Claiming "world's smallest" honors, the new Cyber-shots are only 102mm wide but have 24-720mm lenses and one even has a pop-up viewfinder.
As the name implies, here's where you find the best of the best, our top digital cameras across the board.
A nice choice if you're looking for an advanced compact with class-leading video capabilities, the Sony Cyber-shot DSC-RX100 IV is a little expensive if you just want a good camera for shooting stills.
One of the first implementations of the company's new stacked CMOS technology confers some useful benefits.
Though there's nothing extraordinary about it, the SX600 HS is a solid choice for snapshooters wanting a simple step up from a smartphone without sacrificing on-the-go sharing.
At IFA 2014, Sony announced a second round of its lens-style QX-series cameras that use your smartphone's screen for their viewfinder and controls.
The camera's 25x zoom is its only standout feature compared with competitors.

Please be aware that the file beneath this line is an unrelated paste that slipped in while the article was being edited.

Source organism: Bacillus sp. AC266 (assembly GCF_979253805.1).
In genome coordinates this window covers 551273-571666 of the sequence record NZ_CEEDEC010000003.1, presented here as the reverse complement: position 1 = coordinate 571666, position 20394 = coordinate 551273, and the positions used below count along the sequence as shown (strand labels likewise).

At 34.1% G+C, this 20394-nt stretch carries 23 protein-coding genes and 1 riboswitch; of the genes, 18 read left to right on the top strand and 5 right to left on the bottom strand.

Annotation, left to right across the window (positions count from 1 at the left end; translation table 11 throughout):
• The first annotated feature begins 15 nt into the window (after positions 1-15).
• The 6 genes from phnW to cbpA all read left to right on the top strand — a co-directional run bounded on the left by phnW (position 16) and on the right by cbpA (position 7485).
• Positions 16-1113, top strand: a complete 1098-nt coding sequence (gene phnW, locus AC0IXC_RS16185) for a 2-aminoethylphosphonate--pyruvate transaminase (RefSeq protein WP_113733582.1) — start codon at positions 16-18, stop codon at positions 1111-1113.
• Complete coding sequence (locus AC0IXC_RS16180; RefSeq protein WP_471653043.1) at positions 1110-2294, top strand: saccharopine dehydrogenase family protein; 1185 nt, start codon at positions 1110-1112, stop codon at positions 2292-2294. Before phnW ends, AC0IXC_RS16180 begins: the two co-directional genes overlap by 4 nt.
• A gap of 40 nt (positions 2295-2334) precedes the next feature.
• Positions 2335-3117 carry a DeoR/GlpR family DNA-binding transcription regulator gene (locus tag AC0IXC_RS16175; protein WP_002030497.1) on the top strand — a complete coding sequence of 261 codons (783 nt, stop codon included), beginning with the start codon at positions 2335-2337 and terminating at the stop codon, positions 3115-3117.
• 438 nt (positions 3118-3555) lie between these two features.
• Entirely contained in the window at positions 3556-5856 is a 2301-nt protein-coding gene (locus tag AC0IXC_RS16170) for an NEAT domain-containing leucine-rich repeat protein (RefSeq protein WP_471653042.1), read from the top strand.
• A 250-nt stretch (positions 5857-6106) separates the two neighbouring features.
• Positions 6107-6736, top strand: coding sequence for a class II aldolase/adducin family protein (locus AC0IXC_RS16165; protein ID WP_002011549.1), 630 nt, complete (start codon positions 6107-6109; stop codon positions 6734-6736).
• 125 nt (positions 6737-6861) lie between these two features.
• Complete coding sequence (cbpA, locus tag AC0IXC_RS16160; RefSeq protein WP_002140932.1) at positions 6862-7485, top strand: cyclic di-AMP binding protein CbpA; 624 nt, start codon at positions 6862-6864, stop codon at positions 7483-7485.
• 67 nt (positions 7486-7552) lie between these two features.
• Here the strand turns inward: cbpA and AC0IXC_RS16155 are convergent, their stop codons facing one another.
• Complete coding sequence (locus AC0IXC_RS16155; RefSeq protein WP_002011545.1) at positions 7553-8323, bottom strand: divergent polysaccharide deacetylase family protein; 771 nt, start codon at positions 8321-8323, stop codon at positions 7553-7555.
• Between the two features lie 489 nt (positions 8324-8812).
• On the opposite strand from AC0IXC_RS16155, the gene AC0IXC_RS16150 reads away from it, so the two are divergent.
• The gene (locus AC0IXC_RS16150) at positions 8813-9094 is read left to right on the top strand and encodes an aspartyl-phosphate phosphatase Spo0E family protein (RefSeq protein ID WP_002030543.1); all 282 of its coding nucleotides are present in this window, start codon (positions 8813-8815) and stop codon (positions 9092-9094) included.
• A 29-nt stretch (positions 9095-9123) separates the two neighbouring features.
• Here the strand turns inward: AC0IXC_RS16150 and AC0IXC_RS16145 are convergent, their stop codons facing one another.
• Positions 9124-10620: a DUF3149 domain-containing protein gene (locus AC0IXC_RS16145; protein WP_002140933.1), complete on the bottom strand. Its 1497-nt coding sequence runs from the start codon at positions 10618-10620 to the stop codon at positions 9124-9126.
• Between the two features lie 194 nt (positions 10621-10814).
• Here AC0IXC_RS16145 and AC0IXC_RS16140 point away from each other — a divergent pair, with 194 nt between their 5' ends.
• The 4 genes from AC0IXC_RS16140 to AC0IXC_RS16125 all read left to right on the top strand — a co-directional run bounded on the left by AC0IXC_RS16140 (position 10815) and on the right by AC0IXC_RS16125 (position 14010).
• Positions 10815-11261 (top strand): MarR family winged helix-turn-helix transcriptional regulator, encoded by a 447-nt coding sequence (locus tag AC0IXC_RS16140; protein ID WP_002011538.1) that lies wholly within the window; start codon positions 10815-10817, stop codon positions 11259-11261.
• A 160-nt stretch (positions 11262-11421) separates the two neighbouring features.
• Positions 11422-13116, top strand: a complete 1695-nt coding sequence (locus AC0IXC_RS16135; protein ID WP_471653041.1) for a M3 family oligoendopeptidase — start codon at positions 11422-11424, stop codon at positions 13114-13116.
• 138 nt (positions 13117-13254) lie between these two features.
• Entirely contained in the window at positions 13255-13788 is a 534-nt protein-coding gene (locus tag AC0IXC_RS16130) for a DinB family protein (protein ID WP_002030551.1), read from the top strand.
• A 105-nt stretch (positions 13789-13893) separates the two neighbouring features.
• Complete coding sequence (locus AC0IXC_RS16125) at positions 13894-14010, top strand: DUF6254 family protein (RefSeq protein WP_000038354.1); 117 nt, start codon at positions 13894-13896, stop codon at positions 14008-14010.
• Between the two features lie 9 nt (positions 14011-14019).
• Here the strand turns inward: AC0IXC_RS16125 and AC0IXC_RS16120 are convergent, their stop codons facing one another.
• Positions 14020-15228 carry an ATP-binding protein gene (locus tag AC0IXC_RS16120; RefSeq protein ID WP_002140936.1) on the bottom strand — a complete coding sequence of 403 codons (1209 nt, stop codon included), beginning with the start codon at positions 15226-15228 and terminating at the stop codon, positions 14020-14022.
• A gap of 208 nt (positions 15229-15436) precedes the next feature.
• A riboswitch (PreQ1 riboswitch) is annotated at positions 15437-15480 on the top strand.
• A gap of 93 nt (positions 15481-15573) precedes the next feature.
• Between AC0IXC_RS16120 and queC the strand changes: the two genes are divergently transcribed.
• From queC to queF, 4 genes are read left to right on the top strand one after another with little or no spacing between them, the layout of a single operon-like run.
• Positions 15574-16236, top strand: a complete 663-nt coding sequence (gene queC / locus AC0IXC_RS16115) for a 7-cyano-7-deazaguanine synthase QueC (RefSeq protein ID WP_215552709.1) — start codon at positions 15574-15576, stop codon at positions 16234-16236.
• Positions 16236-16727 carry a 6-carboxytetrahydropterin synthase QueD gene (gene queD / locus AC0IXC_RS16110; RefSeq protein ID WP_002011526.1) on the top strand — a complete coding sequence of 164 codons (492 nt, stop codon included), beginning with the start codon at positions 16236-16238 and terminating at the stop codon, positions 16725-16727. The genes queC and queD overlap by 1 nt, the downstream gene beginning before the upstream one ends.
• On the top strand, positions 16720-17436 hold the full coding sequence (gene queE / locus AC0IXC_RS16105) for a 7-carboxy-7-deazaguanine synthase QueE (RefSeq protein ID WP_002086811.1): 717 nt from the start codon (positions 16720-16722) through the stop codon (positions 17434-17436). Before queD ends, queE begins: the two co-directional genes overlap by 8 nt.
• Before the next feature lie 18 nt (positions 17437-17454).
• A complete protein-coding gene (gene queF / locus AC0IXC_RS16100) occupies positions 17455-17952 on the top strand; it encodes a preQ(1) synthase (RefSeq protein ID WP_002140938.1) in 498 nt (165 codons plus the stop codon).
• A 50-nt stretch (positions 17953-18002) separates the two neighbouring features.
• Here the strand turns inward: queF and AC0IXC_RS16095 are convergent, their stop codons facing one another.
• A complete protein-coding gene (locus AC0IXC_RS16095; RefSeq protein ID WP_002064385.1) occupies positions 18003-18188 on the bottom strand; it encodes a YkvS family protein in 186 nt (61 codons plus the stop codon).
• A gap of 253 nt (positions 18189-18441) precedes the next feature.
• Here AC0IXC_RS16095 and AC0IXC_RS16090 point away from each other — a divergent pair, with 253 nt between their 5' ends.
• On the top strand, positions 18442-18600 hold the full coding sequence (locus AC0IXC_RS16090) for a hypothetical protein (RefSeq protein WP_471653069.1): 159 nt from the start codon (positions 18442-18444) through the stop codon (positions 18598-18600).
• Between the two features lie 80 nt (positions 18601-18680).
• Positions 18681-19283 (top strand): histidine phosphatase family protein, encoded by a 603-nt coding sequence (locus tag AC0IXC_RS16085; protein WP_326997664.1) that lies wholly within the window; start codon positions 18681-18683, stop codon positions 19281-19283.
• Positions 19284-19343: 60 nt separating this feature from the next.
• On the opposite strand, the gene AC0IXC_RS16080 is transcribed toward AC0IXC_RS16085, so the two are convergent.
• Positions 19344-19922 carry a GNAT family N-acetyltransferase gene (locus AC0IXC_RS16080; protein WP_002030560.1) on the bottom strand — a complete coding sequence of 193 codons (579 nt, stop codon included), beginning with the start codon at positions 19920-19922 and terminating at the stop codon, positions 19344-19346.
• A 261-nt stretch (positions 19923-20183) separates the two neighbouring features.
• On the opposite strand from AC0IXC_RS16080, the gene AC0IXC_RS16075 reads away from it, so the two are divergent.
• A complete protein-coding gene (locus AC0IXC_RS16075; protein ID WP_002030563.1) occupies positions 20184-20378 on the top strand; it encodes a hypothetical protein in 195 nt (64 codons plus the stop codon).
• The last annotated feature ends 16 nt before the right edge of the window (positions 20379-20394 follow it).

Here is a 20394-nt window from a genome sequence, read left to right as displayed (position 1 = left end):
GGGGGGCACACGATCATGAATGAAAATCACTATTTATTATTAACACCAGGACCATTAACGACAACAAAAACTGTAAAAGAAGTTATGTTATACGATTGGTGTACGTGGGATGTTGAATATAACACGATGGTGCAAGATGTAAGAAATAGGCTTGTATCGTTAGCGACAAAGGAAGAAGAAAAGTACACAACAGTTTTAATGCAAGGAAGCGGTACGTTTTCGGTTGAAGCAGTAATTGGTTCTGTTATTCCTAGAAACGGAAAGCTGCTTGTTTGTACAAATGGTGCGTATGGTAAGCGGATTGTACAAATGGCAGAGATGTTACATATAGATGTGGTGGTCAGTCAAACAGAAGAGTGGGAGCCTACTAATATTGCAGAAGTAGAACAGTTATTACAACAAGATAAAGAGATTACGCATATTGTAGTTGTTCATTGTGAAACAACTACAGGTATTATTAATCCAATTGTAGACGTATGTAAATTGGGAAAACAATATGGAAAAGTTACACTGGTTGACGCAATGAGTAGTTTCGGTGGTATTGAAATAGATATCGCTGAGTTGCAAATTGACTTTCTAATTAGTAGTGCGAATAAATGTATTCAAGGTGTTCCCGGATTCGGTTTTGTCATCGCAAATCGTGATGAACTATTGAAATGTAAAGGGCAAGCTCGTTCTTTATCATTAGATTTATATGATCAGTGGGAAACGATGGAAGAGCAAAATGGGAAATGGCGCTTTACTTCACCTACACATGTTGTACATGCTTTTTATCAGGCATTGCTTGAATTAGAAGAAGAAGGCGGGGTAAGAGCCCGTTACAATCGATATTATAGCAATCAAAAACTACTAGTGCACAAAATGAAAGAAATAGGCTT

The Sony Cyber-shot RX100 III is an overall great camera that delivers significant improvements over the RX100 II, but not everyone will think it's worth the extra cost.
Lenovo's photo-centric Vibe Shot smartphone has a 'pro' mode switch for extra camera control. Here's everything you need to know.
Canon's PowerShot SX60 HS is one of the top bridge cameras in its class thanks to improved design, useful features, excellent photos and video and -- of course -- its really wide and really long lens.
Its lens, sensor, and LCD remain unchanged from its predecessor, but a new processor, Wi-Fi, and GPS keep the flagship megazoom from getting stale.